[JURIST] The US Department of Justice (DOJ) [official website] announced [press release] Tuesday that HSBC Holdings [corporate website], one of the world’s largest banking institutions based in the UK, and HSBC Bank USA [corporate websites], a federally chartered banking corporation based in Virginia, have agreed to forfeit $1.256 billion to settle a multi-year probe related to the group’s failure to enforce rules to prevent money laundering. As part of the DOJ’s deal, HSBC has agreed to enter into a deferred prosecution agreement [AP report] for its violation of various federal laws. In particular, HSBC Bank USA violated the Bank Secrecy Act [materials] when it failed to maintain “an effective anti-money laundering program and to conduct appropriate due diligence on its foreign correspondent account holders.” Additionally, according to the DOJ, HSBC also violated the International Emergency Economic Powers Act and the Trading with the Enemy Act [texts, PDFs] by “illegally conducting transactions on behalf of customers in Cuba, Iran, Libya, Sudan, and Burma, all countries that were subject to sanctions by the Office of Foreign Assets Control [official website] at the time of the transactions.” Aside from criminal penalties, HSBC has also agreed to pay $500 million to the Office of the Comptroller of Currency and $165 million to the Federal Reserve [official websites] for a total of about $1.92 billion, which is the largest fine ever imposed on a bank [Reuters report]. Although the agreement settles HSBC’s case in the US, which was filed in the US District Court for the Eastern District of New York, the UK’s Financial Services Authority [official websites] has chosen to pursue a separate legal action.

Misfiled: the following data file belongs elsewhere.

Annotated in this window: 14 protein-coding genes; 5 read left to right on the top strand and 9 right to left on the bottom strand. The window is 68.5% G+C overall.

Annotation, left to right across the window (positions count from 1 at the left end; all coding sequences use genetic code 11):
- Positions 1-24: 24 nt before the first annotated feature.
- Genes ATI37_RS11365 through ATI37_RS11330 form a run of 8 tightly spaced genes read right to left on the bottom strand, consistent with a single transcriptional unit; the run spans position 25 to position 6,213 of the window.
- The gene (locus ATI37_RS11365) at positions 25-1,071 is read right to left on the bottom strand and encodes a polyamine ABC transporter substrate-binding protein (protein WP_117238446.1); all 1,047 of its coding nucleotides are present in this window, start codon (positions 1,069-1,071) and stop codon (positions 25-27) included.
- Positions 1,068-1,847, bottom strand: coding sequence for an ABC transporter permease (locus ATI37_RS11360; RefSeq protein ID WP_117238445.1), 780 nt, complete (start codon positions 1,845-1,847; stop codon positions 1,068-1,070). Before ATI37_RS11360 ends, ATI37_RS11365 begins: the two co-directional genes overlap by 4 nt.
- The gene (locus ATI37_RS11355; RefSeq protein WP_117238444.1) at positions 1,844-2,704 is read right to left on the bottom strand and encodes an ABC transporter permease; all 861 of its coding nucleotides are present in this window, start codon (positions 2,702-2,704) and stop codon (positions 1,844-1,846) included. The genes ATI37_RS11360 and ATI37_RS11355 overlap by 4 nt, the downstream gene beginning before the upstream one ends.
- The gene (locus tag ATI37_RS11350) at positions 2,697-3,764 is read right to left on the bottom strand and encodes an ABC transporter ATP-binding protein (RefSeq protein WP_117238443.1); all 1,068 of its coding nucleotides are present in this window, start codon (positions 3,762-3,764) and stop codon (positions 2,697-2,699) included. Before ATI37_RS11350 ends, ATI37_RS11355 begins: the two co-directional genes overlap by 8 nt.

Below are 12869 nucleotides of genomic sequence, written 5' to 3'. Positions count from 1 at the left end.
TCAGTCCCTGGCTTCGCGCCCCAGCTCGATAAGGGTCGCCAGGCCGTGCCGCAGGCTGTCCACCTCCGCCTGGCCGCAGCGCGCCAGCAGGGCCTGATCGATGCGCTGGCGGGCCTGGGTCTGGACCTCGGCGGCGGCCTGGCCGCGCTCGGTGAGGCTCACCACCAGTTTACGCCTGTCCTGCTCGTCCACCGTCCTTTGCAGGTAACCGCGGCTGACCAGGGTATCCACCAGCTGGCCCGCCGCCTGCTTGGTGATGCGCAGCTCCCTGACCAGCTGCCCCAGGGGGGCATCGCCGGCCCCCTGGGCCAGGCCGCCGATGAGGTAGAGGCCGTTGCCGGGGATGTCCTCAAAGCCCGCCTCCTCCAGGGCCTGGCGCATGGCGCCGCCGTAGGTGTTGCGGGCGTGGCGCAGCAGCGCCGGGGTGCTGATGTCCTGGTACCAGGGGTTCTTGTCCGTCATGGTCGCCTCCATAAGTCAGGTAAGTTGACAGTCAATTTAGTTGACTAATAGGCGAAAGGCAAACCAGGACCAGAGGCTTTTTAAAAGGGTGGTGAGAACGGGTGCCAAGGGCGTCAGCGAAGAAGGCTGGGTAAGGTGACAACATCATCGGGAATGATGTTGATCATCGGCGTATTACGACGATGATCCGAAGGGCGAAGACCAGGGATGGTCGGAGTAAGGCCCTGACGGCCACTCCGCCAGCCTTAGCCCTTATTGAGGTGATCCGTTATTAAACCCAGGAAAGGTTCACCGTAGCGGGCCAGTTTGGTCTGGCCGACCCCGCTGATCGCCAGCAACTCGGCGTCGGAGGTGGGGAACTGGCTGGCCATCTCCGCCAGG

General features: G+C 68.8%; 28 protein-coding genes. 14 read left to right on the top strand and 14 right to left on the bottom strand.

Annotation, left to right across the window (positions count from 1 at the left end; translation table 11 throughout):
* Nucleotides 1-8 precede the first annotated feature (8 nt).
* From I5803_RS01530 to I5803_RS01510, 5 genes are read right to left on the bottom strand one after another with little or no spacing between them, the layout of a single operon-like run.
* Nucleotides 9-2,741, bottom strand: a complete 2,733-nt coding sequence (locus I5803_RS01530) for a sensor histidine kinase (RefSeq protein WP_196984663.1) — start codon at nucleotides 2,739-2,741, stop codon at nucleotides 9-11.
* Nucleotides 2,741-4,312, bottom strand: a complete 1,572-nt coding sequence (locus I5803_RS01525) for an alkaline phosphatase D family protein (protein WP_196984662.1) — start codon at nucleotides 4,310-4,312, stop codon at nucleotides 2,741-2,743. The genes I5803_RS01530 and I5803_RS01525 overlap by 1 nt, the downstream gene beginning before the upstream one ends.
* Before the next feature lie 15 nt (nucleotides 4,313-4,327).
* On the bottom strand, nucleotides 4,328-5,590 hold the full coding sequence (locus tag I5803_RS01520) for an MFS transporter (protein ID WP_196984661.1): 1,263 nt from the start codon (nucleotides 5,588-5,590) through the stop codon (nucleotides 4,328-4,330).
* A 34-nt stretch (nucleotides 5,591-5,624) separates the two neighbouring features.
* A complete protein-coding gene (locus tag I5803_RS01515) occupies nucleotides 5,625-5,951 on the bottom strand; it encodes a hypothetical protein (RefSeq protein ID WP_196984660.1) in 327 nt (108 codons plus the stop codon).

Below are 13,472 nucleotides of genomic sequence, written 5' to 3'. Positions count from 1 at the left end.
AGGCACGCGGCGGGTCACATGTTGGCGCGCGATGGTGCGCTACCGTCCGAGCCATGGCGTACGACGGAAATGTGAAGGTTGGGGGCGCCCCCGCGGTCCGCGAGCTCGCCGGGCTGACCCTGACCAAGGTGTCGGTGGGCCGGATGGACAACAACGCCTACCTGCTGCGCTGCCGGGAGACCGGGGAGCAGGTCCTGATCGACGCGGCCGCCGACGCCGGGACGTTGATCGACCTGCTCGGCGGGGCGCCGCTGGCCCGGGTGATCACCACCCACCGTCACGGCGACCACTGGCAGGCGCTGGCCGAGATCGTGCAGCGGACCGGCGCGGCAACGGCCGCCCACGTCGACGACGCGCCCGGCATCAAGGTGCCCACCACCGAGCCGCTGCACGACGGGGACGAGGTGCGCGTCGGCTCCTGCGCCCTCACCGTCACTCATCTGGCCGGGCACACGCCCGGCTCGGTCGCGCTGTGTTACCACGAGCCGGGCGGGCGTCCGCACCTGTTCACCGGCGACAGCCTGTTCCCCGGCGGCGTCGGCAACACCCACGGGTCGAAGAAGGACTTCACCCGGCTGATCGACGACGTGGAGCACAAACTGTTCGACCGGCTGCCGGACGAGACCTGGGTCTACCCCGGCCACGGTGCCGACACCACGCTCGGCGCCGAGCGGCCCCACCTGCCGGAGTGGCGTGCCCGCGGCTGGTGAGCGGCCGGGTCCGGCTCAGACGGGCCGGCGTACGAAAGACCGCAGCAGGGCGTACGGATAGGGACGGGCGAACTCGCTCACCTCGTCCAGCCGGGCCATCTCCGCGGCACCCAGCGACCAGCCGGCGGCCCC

Tuesday’s announcement was the latest development in the DOJ’s recent string of fraudulent practice prosecutions. Last month the DOJ announced [JURIST report] that MoneyGram International, Inc. [corporate website] entered into a similar deferred prosecution agreement for criminally aiding and abetting wire fraud and failing to maintain an effective anti-money laundering program. A week prior, Wells Fargo [corporate website] claimed [JURIST report] that a lawsuit filed by the US government to recover money from defective mortgages was barred by a previous settlement. In September, a federal judge approved [JURIST report] a settlement agreement between the DOJ and certain e-book publishers in a price-fixing suit. In July, a federal court granted [JURIST report] an emergency order freezing the assets of foreign brokers accused of insider trading. Also in July, the DOJ and pharmaceutical giant GlaxoSmithKline [corporate website] announced [JURIST report] a $3 billion settlement in a series of criminal and civil healthcare fraud cases against the drug company.